3.5 Napoleon Visiting the Field of the Battle of Eylau
Napoleonic propaganda painting was very tightly controlled. In 1806, for example, the list of subjects was devised by Denon in consultation with Napoleon. The exact moment to be depicted was specified in several cases; as the above examples indicate, this could be crucial in ensuring that any too overt representation of violence was avoided. Artists were simply allocated the subject that they were to paint, and were also required to submit sketches of their proposed compositions to Denon for approval. All of the paintings were to be ready for the Salon of 1808, and any artist who did not finish in time was to be ineligible for further commissions. In fact, Gérard and Gros (who was also supposed to depict an episode relating to the battle of Austerlitz) both failed to meet the deadline, but only because they were required to produce other paintings for the regime in the intervening period. In Gros's case, the work in question was Napoleon Visiting the Field of the Battle of Eylau (see Plate 20), the commission for which he was awarded in 1807 on winning a competition to commemorate the event.
Click to see plate 4 Antoine-Jean Gros, Napoleon Visiting the Field of the Battle of Eylau, 1808, oil on canvas, 521 x 784 cm, Louvre, Paris. Photo: Bridgeman Art Library
The battle itself took place in Poland, near the village of Eylau, on 7–8 February 1807; the enemy force consisted largely of Russians. It was fought in a howling snowstorm, and the outcome remained uncertain on the morning of the 9th. Napoleon contemplated retreat but, when the Russians did so first, he declared victory even though the French had suffered immense losses. Their casualties may have numbered as many as 30,000, while the Russians’ have been put at up to 25,000. In the 58th Bulletin de la Grande Armee, which was devoted to an account of the battle, however, Napoleon put the figures at 1,900 French killed and 5,700 wounded. The Bulletin was one of the principal propaganda vehicles of the regime, serving to bring reports from the front into French homes. Its role was celebrated in a painting of 1807 by Louis-Leopold Boilly (1761–1845), Reading the ‘Bulletin of the Grande Armee’ (see Plate 20), which shows an entire family caught up in a patriotic fervour; even the breast-feeding mother is fulfilling what Napoleon considered to be women's primary function, that of producing new soldiers for the empire. Note, too, the bust of Napoleon on the mantelpiece, a copy after one made by the Italian sculptor Antonio Canova (1757–1822) (see Plate 21); such copies made Napoleon's image widely known. Of course, Boilly's painting does not correspond to the scepticism that we know actually characterised popular attitudes to reports in the Bulletin.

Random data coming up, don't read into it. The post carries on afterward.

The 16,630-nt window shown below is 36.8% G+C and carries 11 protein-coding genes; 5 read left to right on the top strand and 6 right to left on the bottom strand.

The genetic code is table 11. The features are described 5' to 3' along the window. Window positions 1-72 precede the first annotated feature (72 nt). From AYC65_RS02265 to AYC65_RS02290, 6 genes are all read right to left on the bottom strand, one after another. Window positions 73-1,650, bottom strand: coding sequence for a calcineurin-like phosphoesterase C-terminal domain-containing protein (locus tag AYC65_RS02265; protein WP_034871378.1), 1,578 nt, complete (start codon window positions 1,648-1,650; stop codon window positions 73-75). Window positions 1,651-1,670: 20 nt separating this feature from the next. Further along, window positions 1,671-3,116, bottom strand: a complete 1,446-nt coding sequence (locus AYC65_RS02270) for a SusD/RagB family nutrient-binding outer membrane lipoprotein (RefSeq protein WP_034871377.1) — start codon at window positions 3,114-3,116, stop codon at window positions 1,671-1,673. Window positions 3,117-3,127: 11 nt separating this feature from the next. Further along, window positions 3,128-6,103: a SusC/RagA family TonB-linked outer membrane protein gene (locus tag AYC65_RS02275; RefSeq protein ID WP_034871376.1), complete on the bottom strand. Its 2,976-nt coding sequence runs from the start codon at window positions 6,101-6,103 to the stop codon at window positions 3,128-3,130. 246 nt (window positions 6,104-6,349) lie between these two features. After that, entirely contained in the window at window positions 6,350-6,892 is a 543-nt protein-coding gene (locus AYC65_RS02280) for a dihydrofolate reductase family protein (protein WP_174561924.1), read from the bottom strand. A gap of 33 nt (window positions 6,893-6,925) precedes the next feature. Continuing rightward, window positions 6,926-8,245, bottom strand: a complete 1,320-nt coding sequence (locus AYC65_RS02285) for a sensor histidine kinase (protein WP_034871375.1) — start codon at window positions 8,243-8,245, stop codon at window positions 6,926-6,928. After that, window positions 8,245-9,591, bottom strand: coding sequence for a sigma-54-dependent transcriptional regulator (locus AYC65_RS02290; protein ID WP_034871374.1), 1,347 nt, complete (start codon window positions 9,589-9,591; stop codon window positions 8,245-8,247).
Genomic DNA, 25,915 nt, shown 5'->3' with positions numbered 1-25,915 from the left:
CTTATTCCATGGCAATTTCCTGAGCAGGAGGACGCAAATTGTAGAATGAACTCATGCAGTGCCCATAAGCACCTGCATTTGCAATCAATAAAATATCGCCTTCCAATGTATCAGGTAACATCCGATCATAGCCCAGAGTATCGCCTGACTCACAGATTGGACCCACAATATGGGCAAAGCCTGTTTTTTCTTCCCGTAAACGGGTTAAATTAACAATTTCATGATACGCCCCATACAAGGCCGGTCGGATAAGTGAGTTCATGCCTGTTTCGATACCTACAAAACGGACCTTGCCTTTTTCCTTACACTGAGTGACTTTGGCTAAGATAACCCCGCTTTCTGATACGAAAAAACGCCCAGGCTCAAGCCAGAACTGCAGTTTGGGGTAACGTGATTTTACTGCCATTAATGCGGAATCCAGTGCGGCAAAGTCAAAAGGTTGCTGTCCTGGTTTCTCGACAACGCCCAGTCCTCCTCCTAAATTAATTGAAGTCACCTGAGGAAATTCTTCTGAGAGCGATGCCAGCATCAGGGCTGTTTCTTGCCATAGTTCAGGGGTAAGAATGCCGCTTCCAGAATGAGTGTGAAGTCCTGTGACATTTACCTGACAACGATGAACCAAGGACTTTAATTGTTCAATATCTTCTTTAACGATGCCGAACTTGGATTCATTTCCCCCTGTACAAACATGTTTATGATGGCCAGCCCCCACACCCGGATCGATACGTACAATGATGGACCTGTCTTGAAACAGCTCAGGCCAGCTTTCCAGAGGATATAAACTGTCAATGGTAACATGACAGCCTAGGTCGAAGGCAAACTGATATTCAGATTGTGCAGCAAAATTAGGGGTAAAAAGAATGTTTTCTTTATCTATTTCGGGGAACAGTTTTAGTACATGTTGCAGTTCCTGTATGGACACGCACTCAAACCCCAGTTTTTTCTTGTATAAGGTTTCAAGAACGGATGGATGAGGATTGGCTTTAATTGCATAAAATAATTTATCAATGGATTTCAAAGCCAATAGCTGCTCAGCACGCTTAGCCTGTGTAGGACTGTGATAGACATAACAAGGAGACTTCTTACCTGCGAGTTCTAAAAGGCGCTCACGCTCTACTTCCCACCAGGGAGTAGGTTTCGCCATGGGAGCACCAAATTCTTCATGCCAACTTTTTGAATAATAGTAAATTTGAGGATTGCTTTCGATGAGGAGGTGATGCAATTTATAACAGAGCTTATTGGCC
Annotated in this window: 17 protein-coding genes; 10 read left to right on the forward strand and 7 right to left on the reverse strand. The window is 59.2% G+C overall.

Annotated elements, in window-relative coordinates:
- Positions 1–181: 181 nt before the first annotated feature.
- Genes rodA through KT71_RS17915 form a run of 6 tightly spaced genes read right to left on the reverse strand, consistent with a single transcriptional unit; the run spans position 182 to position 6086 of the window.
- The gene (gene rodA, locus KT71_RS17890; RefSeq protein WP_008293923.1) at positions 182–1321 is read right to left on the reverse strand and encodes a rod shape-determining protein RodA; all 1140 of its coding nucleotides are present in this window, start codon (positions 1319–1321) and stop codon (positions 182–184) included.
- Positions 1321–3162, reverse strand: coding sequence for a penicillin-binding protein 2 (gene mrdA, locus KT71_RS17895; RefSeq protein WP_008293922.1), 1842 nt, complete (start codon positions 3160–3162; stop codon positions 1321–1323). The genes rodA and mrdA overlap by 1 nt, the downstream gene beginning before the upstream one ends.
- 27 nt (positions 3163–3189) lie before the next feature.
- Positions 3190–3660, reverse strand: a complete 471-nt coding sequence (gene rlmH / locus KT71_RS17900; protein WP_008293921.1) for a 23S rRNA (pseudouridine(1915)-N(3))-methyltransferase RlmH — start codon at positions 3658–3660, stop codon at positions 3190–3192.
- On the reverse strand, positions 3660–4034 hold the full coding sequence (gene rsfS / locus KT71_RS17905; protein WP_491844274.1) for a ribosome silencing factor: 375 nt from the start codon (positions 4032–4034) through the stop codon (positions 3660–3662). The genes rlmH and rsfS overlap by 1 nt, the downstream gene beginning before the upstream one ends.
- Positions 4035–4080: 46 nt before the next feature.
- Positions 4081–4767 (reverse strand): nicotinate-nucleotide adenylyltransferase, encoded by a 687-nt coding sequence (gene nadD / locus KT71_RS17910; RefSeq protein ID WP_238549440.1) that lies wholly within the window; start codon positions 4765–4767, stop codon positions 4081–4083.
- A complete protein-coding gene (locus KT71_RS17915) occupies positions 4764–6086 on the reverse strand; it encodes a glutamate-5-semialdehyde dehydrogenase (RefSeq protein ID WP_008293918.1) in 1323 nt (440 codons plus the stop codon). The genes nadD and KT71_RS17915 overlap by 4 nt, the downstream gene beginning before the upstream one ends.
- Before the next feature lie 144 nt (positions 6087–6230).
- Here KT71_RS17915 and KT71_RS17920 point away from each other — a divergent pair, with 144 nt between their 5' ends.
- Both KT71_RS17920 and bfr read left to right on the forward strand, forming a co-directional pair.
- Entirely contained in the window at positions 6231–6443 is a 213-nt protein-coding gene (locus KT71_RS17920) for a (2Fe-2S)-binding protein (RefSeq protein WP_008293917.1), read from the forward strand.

Click to see plate 20 Louis-Léopold Boilly, Reading the ‘Bulletin of the Grande Armée’, 1807, oil on canvas, 47 x 60 cm, Private Collection/ Agnew's, London. Photo: Bridgeman Art Library
Click to see plate 21 Antonio Canova, Napoleon, 1802, marble. Galleria d’Arte Moderna, Florence. Photo: Bridgeman Art Library
It was in the face of this kind of scepticism and, more specifically, in the face of widespread rumours that French losses were far higher than was admitted in the Bulletin that the imperial propaganda machine launched a campaign to persuade the French people that Eylau had been a great victory. The 58th Bulletin, which was printed in the official newspaper, Le Moniteur, on 24 February 1807, was followed by further bulletins countering reports of catastrophic losses. Since knowledge of what had happened could not be entirely suppressed, the regime needed to manipulate public opinion, and for this purpose official propaganda was less effective than reports that seemed to emanate from objective sources. This is why Napoleon himself dictated an ‘eyewitness’ report of the battle by a German, which appeared in the French press. It was as part of this exercise in damage control that the painting competition was announced by Denon in a letter to the press on 2 April. The logic behind it was that, if Eylau was indeed the victory that the regime claimed it was, then it must be capable of pictorial representation like the battle of Austerlitz. However, the terms of the competition were extremely tight; not only did the announcement include an account of the subject, but the letter also informed artists that a sketch of the site was available for consultation in Denon's offices.